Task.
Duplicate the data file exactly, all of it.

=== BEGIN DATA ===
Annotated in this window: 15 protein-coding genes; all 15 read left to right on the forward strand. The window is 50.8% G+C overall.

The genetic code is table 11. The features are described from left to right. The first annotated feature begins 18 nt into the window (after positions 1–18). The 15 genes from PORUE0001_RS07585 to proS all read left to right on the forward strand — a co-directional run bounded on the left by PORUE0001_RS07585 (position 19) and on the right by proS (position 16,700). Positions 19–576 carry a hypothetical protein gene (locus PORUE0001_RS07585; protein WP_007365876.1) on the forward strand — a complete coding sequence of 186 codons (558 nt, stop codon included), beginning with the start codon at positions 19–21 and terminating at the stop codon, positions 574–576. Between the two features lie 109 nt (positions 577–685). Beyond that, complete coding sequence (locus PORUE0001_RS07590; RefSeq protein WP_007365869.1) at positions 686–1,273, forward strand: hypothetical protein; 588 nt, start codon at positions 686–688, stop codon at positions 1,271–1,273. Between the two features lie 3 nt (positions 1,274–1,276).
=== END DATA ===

Annotated in this window: 15 protein-coding genes; all 15 read left to right on the forward strand. The window is 50.8% G+C overall.

The genetic code is table 11. The features are described from left to right. The first annotated feature begins 18 nt into the window (after positions 1–18). The 15 genes from PORUE0001_RS07585 to proS all read left to right on the forward strand — a co-directional run bounded on the left by PORUE0001_RS07585 (position 19) and on the right by proS (position 16,700). Positions 19–576 carry a hypothetical protein gene (locus PORUE0001_RS07585; protein WP_007365876.1) on the forward strand — a complete coding sequence of 186 codons (558 nt, stop codon included), beginning with the start codon at positions 19–21 and terminating at the stop codon, positions 574–576. Between the two features lie 109 nt (positions 577–685). Beyond that, complete coding sequence (locus PORUE0001_RS07590; RefSeq protein WP_007365869.1) at positions 686–1,273, forward strand: hypothetical protein; 588 nt, start codon at positions 686–688, stop codon at positions 1,271–1,273. Between the two features lie 3 nt (positions 1,274–1,276).